Nikola Tesla is lately a favorite in the fiction world. Movies, television, comic books and video games have all attempted to capture the (up until recently, obscure) Serbian-born inventor. These adaptations are usually science-fiction based, containing less than believable portrayals of Tesla.
When Michael Almereyda’s biopic was released, it flew under the radar, denied a standard theater run by the pandemic. Ethan Hawke stars as Tesla, and the film is his second collaboration with Almereyda; the first was Hamlet (2000). Hawke is joined by Eve Hewson as Anne Morgan and Kyle MacLachlan as Thomas Edison, the latter also appeared with Hawke in Hamlet. The performances are stellar, and the film sticks to history. Tesla is as a razor-sharp inventor, though he doesn’t value anything besides his own work. Edison is the enterprising, confident innovator, and Anne Morgan is a caring person but is aware that her career will take her places far away from the world of inventors. This is convincing, until Edison pulls out an iPhone in the background, and Tesla shoves an ice cream cone into his chest.
Tesla turns strange quickly and doesn’t turn back. Morgan serves as the story’s narrator, and it’s clear she’s playing an omniscient version of herself, who also somehow exists in present day. This is a trick commonly used in films, but this unconventional narrative bleeds over into the story’s “present day,” around the start of the 20th century. The fourth wall is broken frequently, and we see technology blatantly used that didn’t exist until roughly 100 years later. Morgan will often chime in to remind the viewer that something they saw didn’t happen or did happen in the way the viewer saw it.
These choices invoke dream-like imagery, and this is further exacerbated by uncommon production techniques for a film made last year. Early in the film, after Tesla and Edison part ways, Tesla is shown in a montage struggling with his inventions and moving to New York. Instead of a standard film montage, Almereyda shows Tesla walking in front of a moving backdrop on which the viewer can clearly see Hawke’s shadow cast. These choices lead to difficult-to-follow plot points and a protagonist that comes across as strange and out of place.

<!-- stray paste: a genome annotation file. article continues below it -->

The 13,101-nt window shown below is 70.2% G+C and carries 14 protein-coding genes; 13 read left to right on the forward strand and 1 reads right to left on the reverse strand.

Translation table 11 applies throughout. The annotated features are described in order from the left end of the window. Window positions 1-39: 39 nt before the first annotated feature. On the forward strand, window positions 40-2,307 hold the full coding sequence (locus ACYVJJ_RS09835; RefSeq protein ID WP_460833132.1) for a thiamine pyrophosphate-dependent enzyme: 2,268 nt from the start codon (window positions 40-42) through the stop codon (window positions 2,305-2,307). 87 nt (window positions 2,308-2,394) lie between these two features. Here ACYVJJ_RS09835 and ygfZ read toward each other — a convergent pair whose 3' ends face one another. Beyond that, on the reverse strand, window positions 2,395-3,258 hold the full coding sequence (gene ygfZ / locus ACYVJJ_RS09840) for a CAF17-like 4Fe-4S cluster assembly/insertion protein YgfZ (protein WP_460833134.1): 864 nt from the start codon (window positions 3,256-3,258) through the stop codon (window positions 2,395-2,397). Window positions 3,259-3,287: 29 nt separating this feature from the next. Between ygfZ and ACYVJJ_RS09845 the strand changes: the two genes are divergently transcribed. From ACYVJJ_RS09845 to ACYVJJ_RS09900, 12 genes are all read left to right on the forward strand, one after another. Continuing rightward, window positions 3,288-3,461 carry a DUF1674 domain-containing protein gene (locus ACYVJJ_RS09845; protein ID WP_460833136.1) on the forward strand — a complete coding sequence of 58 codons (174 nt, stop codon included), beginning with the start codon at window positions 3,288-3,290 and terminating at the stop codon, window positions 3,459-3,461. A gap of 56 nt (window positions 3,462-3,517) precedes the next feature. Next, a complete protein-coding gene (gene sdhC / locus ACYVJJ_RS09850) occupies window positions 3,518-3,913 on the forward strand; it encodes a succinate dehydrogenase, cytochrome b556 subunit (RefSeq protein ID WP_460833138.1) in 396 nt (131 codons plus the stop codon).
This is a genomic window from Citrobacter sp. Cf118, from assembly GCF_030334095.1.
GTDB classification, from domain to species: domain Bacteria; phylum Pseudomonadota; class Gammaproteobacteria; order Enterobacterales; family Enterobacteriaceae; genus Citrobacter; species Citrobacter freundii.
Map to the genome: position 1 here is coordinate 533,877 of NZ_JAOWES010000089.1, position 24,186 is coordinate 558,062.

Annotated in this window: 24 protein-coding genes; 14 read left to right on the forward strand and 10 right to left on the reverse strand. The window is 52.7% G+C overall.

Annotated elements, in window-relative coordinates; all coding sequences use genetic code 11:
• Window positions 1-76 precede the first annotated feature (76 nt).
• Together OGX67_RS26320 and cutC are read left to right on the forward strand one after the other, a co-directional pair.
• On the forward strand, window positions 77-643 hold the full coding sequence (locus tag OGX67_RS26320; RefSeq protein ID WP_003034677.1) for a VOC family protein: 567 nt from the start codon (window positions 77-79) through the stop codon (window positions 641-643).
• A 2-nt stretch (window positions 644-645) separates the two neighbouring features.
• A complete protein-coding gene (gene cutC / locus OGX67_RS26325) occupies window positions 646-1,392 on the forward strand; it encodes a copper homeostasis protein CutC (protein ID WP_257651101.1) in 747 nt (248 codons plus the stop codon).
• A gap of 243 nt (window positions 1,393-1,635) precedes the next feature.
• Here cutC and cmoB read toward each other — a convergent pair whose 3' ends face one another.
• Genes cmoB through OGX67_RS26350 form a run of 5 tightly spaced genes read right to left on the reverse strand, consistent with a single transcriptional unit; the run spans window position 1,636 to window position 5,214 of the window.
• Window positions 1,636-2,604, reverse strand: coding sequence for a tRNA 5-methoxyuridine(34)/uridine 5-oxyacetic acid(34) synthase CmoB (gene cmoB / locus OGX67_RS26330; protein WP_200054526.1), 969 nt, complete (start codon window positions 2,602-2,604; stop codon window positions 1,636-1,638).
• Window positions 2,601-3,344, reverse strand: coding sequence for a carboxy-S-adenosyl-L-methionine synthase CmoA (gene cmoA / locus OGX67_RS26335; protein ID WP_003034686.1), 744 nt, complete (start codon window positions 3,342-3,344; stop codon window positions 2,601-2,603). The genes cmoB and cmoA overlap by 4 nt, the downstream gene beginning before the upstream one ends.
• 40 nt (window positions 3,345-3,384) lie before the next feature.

The inventor’s exploits are obscured as the line between historical drama and speculative fiction is blurred. What may surprise viewers is that some of these events are real, and Almereyda’s choice to make the viewer question these is intentional. Around the film’s climax, Tesla claims at his Colorado facility (clearly made with miniatures) that he may be able to receive transmissions from Mars, which he really did. Tesla erratically begins to claim that other inventors constantly used his patents, which he really did.
Tesla spent much of his adult life in fancy New York hotels, where he insisted on rehabilitating injured birds. He also left these hotels with unpaid bills. He never married, claiming his lack of a sex life allowed him to work harder. He often gave interviews where he’d make ridiculous claims, including that he never slept more than two hours a night.
As the film winds down, it takes a few more strides into obscurity. Just as things get very strange, the narrator wraps it up, and explains that Tesla’s relative obscurity for years led to some of his inventions and patents being lost. We’re reminded that this film may not have made perfect sense, but much of Tesla himself didn’t make sense either.